Refinancing a mortgage

Written by Seamus McKale

Updated June 28, 2024 | Published December 22, 2021

When you have a mortgage on your home, you usually need to renew it about every 5 years (give or take). Refinancing a mortgage isn’t the same as renewing it; when you refinance a mortgage, it means you’re renegotiating the terms of your loan agreement.

Why might you want to refinance your mortgage? There are a few reasons—read on to learn all about them.

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What is mortgage refinancing?

Mortgages include two different time periods you need to pay attention to: the amortization period and the term.

The amortization period is the total length of time it will take to repay the loan. In Canada, amortization periods are often as long as 30 years.

The mortgage term is the length of time during which you lock in your interest rate (whether a fixed or variable rate), payment terms, and so forth. The term is usually more like 5 years. At the end of each term, the borrower will renew their mortgage, meaning they’ll get new interest rates and payment terms for the next 5-year period.

Mortgage refinancing, on the other hand, means replacing the entire mortgage with a new one—new terms, new interest, a new principal amount, and so forth. Basically, you’re using the new mortgage to pay off the old one.

The upshot is that when you refinance a mortgage, you get access to some of the equity you’ve built up by paying your old mortgage over the years.

When should you refinance your mortgage?

Refinancing a mortgage is a big financial decision that no one should make lightly. That having been said, there are several reasons why someone would want to refinance their mortgage.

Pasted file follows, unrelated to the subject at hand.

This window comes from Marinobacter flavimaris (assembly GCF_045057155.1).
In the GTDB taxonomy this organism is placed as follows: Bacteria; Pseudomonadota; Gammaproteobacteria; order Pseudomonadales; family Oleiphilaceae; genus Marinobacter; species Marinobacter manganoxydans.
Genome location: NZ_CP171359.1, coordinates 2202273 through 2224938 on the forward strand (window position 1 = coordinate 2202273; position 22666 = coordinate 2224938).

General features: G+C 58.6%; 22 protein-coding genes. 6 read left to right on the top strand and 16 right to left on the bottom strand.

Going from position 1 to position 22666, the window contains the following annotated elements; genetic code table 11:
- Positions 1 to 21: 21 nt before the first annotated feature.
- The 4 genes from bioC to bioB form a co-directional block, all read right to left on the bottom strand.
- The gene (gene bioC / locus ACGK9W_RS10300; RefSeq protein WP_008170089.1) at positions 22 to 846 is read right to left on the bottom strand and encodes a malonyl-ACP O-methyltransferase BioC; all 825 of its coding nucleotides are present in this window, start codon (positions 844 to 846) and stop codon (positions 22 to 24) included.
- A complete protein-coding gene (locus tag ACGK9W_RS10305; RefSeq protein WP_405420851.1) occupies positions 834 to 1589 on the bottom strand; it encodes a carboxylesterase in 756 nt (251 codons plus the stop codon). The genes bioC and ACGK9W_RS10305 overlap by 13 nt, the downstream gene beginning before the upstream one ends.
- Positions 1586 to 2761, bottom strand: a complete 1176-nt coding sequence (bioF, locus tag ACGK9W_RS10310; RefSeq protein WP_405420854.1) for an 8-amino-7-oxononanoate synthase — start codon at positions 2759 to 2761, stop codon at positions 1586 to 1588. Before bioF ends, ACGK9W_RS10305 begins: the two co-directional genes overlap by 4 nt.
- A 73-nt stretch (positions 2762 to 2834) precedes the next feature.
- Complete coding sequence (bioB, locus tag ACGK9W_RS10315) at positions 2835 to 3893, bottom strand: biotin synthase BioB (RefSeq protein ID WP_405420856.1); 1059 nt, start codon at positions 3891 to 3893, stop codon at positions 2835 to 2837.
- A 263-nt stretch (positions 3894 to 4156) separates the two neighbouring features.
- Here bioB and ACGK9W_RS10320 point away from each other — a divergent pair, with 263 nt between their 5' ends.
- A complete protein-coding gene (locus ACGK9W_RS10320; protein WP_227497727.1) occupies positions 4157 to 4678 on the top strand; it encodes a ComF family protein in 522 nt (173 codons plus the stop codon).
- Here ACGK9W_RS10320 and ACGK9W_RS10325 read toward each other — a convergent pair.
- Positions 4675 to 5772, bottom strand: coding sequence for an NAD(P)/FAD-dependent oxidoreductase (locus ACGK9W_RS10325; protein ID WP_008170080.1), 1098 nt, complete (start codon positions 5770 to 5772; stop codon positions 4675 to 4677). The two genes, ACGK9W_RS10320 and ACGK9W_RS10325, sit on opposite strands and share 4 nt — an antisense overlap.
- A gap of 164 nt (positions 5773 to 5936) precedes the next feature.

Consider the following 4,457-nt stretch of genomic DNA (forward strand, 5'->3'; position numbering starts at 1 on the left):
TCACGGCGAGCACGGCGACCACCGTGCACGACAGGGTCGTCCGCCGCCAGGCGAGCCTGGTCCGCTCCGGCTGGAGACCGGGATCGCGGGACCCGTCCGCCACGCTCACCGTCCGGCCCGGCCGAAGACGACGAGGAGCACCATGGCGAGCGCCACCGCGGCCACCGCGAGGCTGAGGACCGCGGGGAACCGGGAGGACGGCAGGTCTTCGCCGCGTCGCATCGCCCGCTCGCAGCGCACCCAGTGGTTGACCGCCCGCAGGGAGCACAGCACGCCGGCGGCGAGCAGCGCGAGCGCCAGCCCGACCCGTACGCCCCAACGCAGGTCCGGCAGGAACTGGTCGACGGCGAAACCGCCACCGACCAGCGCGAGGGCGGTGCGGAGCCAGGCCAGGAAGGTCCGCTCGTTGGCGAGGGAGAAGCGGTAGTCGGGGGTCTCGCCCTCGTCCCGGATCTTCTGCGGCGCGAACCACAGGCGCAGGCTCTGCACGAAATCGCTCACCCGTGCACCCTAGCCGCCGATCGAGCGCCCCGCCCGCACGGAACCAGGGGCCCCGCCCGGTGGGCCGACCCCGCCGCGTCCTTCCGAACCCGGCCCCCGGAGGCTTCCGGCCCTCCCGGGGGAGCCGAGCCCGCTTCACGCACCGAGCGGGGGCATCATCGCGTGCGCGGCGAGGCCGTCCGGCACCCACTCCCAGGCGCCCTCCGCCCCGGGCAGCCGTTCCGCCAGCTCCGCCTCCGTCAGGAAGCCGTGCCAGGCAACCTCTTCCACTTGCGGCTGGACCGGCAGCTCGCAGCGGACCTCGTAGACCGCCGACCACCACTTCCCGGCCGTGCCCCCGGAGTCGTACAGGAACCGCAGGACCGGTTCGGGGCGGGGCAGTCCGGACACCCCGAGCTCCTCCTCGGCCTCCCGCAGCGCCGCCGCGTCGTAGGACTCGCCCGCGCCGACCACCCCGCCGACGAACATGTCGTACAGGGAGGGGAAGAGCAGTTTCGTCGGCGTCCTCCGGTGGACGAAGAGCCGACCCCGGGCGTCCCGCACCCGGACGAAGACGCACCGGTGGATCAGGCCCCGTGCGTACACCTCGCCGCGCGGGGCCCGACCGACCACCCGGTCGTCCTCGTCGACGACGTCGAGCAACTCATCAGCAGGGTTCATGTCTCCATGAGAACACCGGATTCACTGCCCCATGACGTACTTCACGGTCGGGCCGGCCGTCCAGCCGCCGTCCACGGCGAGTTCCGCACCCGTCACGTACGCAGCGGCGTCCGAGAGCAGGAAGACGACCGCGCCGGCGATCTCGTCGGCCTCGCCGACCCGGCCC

Getting a lower interest rate

Interest rates change constantly. If present interest rates are a lot lower than they were when you started your mortgage, you might be able to save money by refinancing into a new one. Of course, you can also get new interest rates by waiting for the end of your current term, but refinancing is another option.

Deciding if refinancing is worthwhile requires a little math. You need to figure out if the interest savings of a new mortgage will cover the costs of paying off your old mortgage early. Those costs include prepayment penalties and legal fees.

You can use an online mortgage refinance calculator to do the math for you.

Reducing your amortization period

If you’re making more money now than when you started your mortgage, you may want to accelerate the speed at which you’re paying it off.

Refinancing your mortgage into a new one with a shorter amortization period is one way to accomplish this. If your current mortgage is set to take 30 years to pay off, you can refinance it and get a new mortgage to be paid off in just 15 years (for example).

Accessing the equity in your home

One of the big reasons to refinance your mortgage is to get access to the equity you’ve built up in your home. Equity is the interest you have in your home—in the simplest terms, the market value minus what you still owe on your mortgage (or any other debts against your property). As you pay off your mortgage, your equity goes up.